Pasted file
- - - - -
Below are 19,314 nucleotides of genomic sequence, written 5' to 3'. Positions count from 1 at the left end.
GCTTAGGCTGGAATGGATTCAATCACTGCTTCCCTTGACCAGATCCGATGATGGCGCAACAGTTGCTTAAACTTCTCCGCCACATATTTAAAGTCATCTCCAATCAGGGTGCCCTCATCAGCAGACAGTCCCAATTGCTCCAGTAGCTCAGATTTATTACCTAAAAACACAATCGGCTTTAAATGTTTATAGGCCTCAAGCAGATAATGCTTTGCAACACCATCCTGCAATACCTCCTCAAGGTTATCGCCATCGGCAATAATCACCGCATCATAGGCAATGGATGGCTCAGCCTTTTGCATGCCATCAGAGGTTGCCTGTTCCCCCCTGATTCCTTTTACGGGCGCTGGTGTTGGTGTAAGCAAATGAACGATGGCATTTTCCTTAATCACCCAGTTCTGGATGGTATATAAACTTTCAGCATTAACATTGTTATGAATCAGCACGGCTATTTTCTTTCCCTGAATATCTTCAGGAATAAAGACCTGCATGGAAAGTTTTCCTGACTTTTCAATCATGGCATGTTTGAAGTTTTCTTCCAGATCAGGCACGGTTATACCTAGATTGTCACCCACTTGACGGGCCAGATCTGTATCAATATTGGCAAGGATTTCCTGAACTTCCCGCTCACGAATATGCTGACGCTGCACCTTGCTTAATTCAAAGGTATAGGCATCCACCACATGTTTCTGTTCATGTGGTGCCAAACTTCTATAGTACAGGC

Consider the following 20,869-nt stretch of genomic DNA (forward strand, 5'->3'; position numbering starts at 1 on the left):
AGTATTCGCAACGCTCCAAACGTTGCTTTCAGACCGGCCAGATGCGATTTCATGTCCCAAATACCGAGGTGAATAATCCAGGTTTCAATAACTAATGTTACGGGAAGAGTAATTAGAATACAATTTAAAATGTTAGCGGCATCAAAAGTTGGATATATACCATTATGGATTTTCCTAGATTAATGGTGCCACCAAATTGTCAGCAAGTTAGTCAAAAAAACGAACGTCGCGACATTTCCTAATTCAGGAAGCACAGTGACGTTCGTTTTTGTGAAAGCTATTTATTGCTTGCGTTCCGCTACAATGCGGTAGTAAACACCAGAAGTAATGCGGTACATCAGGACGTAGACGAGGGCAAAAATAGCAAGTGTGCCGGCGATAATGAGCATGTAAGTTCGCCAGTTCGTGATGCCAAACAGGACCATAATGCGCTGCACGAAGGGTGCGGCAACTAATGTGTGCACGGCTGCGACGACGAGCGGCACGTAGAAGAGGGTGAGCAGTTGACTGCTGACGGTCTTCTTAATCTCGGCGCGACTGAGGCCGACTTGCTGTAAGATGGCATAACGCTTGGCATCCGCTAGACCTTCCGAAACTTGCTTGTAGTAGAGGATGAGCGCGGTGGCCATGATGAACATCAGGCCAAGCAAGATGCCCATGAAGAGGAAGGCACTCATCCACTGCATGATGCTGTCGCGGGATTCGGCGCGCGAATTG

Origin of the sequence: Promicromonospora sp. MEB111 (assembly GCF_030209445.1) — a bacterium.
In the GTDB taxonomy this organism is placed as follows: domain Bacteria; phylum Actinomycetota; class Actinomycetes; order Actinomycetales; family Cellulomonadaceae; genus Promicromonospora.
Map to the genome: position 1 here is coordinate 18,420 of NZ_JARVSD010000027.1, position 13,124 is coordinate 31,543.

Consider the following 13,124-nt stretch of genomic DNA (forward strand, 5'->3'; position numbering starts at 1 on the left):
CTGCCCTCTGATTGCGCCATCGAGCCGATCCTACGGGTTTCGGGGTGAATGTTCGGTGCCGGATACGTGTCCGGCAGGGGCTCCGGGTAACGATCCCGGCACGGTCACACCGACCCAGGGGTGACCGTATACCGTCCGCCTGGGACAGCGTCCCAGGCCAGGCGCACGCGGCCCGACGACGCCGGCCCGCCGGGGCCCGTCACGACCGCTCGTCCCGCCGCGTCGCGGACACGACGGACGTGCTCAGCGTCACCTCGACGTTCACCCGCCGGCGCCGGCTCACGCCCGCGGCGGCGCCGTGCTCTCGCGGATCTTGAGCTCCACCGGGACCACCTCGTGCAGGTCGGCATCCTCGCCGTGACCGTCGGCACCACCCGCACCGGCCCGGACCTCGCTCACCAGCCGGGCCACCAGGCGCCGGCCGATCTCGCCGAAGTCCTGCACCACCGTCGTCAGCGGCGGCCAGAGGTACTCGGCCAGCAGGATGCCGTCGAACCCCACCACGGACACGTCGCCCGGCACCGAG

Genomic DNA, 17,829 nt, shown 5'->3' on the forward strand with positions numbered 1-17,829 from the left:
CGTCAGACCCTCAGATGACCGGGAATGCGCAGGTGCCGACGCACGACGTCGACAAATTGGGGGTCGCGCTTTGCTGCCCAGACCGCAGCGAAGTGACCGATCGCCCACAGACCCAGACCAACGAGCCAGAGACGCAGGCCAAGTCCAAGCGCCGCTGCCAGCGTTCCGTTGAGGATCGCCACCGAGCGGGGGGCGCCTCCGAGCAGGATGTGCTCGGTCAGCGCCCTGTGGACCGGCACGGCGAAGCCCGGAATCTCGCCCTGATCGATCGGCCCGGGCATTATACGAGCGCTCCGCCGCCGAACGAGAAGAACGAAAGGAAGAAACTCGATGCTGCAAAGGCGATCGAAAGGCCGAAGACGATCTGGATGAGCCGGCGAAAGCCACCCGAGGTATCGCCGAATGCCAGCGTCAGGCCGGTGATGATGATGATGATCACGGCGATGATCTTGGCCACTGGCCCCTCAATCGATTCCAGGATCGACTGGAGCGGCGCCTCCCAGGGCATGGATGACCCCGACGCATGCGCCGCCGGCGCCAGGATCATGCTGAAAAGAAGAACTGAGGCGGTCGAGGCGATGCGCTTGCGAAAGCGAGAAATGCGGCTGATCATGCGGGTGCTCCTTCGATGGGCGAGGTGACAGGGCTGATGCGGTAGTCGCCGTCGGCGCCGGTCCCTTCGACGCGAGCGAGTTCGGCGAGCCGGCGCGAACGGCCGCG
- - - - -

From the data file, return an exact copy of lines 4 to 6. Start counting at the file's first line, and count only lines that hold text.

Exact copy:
AGTATTCGCAACGCTCCAAACGTTGCTTTCAGACCGGCCAGATGCGATTTCATGTCCCAAATACCGAGGTGAATAATCCAGGTTTCAATAACTAATGTTACGGGAAGAGTAATTAGAATACAATTTAAAATGTTAGCGGCATCAAAAGTTGGATATATACCATTATGGATTTTCCTAGATTAATGGTGCCACCAAATTGTCAGCAAGTTAGTCAAAAAAACGAACGTCGCGACATTTCCTAATTCAGGAAGCACAGTGACGTTCGTTTTTGTGAAAGCTATTTATTGCTTGCGTTCCGCTACAATGCGGTAGTAAACACCAGAAGTAATGCGGTACATCAGGACGTAGACGAGGGCAAAAATAGCAAGTGTGCCGGCGATAATGAGCATGTAAGTTCGCCAGTTCGTGATGCCAAACAGGACCATAATGCGCTGCACGAAGGGTGCGGCAACTAATGTGTGCACGGCTGCGACGACGAGCGGCACGTAGAAGAGGGTGAGCAGTTGACTGCTGACGGTCTTCTTAATCTCGGCGCGACTGAGGCCGACTTGCTGTAAGATGGCATAACGCTTGGCATCCGCTAGACCTTCCGAAACTTGCTTGTAGTAGAGGATGAGCGCGGTGGCCATGATGAACATCAGGCCAAGCAAGATGCCCATGAAGAGGAAGGCACTCATCCACTGCATGATGCTGTCGCGGGATTCGGCGCGCGAATTG

Origin of the sequence: Promicromonospora sp. MEB111 (assembly GCF_030209445.1) — a bacterium.
In the GTDB taxonomy this organism is placed as follows: domain Bacteria; phylum Actinomycetota; class Actinomycetes; order Actinomycetales; family Cellulomonadaceae; genus Promicromonospora.